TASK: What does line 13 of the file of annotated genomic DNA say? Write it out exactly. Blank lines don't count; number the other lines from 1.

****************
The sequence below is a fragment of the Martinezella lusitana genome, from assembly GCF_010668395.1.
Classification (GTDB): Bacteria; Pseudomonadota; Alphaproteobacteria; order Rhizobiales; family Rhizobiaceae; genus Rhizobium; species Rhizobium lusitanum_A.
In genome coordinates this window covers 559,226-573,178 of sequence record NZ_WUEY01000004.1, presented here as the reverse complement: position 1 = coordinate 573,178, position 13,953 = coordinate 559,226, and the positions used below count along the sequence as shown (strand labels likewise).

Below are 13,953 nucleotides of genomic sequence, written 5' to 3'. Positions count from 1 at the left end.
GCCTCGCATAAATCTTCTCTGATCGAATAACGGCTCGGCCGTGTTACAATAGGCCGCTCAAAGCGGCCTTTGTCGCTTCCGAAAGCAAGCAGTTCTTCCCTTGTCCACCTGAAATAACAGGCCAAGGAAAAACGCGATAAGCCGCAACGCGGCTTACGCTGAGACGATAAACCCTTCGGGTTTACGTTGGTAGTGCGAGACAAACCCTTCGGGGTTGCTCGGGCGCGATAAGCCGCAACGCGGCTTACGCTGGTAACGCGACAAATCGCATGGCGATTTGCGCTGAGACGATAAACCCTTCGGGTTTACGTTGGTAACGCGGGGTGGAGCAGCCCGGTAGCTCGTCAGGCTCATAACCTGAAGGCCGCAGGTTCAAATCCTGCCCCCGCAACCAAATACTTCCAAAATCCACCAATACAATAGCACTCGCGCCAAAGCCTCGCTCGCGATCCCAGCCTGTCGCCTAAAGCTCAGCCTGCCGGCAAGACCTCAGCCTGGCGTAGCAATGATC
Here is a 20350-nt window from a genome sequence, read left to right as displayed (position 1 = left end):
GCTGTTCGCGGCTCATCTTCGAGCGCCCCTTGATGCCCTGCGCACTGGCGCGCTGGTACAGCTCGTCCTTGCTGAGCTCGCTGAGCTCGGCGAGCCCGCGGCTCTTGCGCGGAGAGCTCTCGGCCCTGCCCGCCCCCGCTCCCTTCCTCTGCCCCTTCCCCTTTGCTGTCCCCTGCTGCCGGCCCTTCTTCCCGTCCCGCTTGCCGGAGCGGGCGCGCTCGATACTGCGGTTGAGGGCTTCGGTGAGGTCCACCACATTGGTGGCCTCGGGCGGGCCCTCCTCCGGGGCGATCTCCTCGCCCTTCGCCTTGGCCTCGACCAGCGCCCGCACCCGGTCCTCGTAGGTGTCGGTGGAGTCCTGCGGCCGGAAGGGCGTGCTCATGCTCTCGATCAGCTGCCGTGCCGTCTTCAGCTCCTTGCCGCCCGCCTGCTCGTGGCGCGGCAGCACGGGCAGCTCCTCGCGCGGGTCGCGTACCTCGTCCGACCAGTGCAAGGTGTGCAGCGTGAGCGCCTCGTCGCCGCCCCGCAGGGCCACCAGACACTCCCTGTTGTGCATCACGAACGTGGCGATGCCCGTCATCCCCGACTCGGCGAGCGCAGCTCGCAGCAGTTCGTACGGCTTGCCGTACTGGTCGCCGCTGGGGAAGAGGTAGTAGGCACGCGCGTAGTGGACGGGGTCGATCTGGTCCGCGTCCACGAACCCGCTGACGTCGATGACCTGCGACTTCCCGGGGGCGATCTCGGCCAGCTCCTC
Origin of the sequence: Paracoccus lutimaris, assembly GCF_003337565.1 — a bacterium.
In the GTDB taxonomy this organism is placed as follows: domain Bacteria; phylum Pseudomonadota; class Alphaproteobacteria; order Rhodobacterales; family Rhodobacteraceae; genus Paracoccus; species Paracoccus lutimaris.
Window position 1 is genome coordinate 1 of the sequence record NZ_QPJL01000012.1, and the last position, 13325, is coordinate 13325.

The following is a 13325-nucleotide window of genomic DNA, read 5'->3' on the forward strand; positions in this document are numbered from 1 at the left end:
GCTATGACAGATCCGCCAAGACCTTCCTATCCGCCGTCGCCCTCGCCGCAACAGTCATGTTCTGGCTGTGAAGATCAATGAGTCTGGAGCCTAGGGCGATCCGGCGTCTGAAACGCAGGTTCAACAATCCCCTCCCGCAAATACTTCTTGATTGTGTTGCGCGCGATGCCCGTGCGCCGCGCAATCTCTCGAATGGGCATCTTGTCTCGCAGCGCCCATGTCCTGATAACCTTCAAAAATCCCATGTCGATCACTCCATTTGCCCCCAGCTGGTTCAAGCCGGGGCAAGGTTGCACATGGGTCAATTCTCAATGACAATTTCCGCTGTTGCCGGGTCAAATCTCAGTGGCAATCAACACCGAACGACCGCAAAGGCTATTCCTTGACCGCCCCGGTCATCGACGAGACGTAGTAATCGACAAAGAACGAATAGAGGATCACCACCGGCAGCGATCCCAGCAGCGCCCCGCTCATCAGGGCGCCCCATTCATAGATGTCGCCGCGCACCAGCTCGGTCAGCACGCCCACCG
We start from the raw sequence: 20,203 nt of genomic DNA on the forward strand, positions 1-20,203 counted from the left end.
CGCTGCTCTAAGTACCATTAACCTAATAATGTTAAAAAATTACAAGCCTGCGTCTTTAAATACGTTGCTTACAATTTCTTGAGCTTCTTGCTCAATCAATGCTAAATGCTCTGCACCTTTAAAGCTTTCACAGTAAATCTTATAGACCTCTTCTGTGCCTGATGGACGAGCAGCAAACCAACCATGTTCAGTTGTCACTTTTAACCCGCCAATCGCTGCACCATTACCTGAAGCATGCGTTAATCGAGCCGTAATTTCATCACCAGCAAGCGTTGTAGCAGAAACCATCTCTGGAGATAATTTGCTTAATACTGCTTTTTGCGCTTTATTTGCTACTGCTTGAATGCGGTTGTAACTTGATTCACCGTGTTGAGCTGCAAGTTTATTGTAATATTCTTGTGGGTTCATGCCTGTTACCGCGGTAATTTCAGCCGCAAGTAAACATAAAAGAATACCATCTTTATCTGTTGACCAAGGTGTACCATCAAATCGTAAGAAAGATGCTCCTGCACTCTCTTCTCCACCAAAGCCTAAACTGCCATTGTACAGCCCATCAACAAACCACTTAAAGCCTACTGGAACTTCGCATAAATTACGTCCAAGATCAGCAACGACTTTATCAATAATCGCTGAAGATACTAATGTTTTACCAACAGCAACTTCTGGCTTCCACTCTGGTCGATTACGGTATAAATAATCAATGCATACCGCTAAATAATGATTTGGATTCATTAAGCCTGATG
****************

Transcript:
We start from the raw sequence: 20,203 nt of genomic DNA on the forward strand, positions 1-20,203 counted from the left end.